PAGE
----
Nakajima Ki-84 Hayate RC plane plans

Nakajima Ki-84 Hayate RC plane

Materials: XPS foam 3 and 5mm 1050x500 (or Depron 3mm, 6mm);UHU Por glue
Balsa wood 4x4mm
Aircraft Birch Plywood 1.5mm
Basswood Plywood 2mm
Wingspan: 1000mm (40")
Flying Weight: ≈440g (if the foam density is 30kg/m3 )
Motor: X2305 KV1450 (25g)
Propeller: 1047
Receiver: FrSky S6R (12g)
ESC: SunnySky X 18A (9g)
Servos:EMAX ES08D II (9g) x 4 ,
LiHV battery: 1100mah 2S 7.6V
Retractable Landing Gear (25g)
Stainless Steel Spring Wire 2 mm
Brass tubes 3 mm
Wheels 2"
Tail wheel 19mm
Neodymium magnets 3x5mm
Carbon Strips: 0.5mm x 3mm
Carbon push rods: 500x2x1mm
Hinge Linker (24mm):
Nylon Control Horn with Clevis (0,52+0,34g):
Control Horn (0,5g)
Transparent plastic screws 4x45
Small Nylon screws: 2mm and 2,5mm for retracts mount
Nylon hex socket screws: M4x8mm for Spinner

Printable templates and Laser Cut files

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Paper printable plans

Nakajima Ki-84 Hayate RC plane plans

How to Make tutorial video

Nakajima Ki-84 Hayate RC plane modelNakajima Ki-84 Hayate 3D model


Nakajima Ki-84 Hayate History

At the end of 1941, the Army Aviation Headquarters handed over to Nakajima the technical and tactical requirements for a new fighter to replace the Ki-43 and Ki-44 planes in the future. It was to be an all-metal low-wing aircraft with an armored cockpit, with a speed of over 650 km / h, rising to an altitude of 5,000 m in 4.5 minutes. It was to be armed with two 20 mm cannons and two 12.7 mm machine guns.

In order to meet such excessive requirements, the Nakajima plant established a construction team led by engineer Yasushi Koyama, who was a co-creator of the earlier types of Japanese fighters (Ki-27, Ki-43 and Ki-44). A year later, the design work was completed, and at the end of March 1943, the Nakajima plant in Ota built the first prototype. The new plane was designated Ki-84 and called Hayate, which means a sudden, strong, gusty wind. The Allies gave him their code name - Frank.

Flight tests showed, inter alia, lower speed than required (due to problems with the engine, the speed did not exceed 624 km / h), but the plane turned out to be the fastest Japanese fighter. Despite lower performance than specified in the technical conditions of the contract, the army placed an order for an information party (83 copies). In the course of production, numerous improvements were made to improve performance, one of the information batch cars reached the speed of 634 km / h. The production itself, thanks to the well-thought-out design of the airframe, ran quite smoothly. The produced planes were initially sent to research centers, later - when there were more of them - they were directed to a special unit in Akeno, the purpose of which was to train future piloting instructors and to develop an effective combat tactic on this plane.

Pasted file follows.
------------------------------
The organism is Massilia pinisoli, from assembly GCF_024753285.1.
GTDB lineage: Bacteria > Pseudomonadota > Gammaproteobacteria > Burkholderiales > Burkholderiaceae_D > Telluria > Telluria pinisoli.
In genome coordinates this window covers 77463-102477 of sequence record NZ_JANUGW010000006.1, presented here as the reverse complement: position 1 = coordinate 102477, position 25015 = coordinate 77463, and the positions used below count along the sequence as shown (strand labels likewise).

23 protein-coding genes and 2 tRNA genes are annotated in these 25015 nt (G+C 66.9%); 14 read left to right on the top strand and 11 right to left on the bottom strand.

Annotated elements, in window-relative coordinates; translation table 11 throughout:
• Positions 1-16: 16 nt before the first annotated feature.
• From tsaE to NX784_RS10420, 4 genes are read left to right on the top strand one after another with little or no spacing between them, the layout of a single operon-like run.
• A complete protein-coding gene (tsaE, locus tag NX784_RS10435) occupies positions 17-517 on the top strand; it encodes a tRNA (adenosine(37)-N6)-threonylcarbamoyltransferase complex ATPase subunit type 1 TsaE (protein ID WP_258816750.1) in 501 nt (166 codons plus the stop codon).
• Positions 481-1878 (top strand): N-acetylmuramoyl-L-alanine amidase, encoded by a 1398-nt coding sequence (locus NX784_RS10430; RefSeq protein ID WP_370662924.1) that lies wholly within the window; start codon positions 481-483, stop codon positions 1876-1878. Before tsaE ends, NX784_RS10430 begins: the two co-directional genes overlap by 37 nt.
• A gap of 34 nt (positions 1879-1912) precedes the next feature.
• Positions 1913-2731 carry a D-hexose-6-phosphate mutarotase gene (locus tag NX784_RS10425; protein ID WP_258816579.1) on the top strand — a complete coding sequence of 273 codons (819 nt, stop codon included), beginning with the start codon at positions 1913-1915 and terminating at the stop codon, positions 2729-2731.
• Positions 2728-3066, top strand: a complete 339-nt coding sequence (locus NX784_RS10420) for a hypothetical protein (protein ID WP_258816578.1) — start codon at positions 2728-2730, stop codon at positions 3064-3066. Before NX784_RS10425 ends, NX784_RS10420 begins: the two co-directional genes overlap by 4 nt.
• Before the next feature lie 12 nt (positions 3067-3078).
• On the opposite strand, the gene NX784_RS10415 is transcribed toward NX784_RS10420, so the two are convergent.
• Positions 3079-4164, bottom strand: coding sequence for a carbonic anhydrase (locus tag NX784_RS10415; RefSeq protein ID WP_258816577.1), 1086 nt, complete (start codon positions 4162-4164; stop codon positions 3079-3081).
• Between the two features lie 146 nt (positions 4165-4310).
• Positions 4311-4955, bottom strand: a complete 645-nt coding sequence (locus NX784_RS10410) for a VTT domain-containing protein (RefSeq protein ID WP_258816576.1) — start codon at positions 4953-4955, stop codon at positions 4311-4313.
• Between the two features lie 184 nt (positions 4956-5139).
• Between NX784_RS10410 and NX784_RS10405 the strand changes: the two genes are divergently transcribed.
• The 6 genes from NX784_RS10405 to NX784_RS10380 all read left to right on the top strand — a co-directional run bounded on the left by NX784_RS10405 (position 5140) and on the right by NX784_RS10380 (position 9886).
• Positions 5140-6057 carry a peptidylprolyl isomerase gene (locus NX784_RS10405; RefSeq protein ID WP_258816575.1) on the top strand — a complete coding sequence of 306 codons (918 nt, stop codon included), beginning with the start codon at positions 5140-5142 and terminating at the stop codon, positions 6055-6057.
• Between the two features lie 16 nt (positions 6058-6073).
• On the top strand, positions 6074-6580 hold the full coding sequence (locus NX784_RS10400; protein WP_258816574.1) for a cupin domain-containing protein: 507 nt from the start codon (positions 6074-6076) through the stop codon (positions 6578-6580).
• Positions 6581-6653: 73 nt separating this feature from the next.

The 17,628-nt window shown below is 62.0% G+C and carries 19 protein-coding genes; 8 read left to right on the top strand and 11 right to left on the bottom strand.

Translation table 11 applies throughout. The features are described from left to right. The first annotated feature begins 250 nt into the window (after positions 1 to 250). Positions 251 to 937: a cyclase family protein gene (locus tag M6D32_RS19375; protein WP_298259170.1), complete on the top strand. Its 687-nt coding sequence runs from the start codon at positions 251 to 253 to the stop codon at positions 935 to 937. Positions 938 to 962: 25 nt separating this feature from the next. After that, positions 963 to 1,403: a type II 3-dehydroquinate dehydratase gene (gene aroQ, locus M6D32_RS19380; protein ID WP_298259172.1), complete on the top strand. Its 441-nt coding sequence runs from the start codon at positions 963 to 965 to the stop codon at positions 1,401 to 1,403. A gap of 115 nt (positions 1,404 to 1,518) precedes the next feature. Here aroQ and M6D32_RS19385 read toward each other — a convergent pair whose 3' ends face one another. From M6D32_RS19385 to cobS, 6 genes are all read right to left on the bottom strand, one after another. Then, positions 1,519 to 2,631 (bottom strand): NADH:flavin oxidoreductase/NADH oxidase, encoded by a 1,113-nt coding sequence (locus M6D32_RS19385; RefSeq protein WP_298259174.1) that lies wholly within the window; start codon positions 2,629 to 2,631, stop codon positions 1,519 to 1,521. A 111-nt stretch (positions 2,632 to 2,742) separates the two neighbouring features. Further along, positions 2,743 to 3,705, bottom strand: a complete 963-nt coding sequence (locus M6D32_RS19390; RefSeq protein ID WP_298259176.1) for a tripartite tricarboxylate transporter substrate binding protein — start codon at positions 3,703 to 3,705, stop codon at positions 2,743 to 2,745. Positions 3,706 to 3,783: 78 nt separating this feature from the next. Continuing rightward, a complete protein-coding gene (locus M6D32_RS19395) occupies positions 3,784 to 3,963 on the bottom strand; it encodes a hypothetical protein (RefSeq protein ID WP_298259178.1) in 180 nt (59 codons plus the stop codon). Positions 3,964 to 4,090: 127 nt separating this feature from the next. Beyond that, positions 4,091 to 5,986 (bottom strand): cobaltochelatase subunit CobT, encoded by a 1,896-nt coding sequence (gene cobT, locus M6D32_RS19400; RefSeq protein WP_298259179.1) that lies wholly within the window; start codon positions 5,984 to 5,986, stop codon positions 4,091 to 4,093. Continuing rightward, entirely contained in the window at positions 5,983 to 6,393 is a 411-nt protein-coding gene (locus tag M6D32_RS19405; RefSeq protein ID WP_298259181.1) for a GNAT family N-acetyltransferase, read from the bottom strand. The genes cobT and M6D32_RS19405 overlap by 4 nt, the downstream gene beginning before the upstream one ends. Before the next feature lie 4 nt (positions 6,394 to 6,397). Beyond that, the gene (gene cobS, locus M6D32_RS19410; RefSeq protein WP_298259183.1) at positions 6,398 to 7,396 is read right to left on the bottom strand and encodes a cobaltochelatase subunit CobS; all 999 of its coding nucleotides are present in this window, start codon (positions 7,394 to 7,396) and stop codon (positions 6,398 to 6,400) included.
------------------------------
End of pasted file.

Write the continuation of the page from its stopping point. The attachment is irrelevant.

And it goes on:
In March 1944, the first Ki-84s went to 22 Sentai based in Fussa. On August 22, Sentai flew to Hank, China. A few days later, she fought her first fight with US fighters from the 14th Air Force, achieving her first victory. During 6 weeks of combat, 22 Sentai shot down about 40 USAF planes with the loss of 5 pilots and about 10 planes. Such a good result confirmed the Supreme Command's belief that the Ki-84 is an excellent fighter. In March 1944, Hayate went to the 11th Sentai, and in April 2 more units were rearmed and the formation of new ones began. In 1944-45 about 30 units fought on the Hayate, from China to the defense of the Japanese Islands.

When assessing the Ki-84, it should be said that it was a very successful, fast and heavily armed fighter, and at the same time easy and pleasant to pilot. Japanese pilots achieved many victories on it, for example, Major Sergeant Satoshi Anabuki (the army's top ace with 51 kills, 39 of which are confirmed) achieved his last 6 victories on Hayate. Another Japanese ace - senior sergeant Isamu Sasaki (38 victories) - knocked down 6 B-29 Superfortress bombers on the Ki-84, including 3 B-29s during one night fight. On January 7, 1945, sergeant M. Fukuda attacked 4 P-38s fighting a lone Ki-43. Hayate shot down one of the opponents with an accurate series. Another P-38 shot by Fukuda hid in the clouds while smoking and returned to the base. The second P-38 piloted by Major Thomas McGuire, one of the leading USAAF aces, also failed to return from this flight. His Lighting crashed at the very beginning of the fight with Oscar due to the loss of speed and control during a sharp turn (he did not throw away additional fuel tanks). In addition to the spectacular victories, there were also losses, caused mainly by the overwhelming advantage of the Allies sending hundreds of Mustangs, Thunderbolts and Lightings to fight by the hands of well-trained pilots. On the other hand, the unreliability of the Ha-45 engine, the poor quality of some components and the increasingly poor training of the majority of Japanese pilots resulted in high non-operational losses, e.g. in November 1944, 80 Ki-84 were launched from Japan with the task of strengthening units stationed in the Philippines to the target Only 14. The remaining ones, due to engine failures, turned back from the route or remained inoperative at intermediate airports. However, a fully operational Hayate in the hands of an experienced pilot was a very formidable opponent. Comparative tests of the captured Ki-84 with the P-47N and P-51D in the USA showed that the Hayate with a well-tuned engine and using the American 140-octane fuel slightly exceeded its opponents in horizontal speed (687 km / h at an altitude of 6100 m), had better climb and was more maneuverable. However, it should be emphasized that the 140-octane fuel was unavailable for the Japanese during the war, and the 95-octane fuel used allowed for a speed of about 630 km / h. It does not change the fact that the Ki-84 is considered the best Japanese fighter of the Second World War.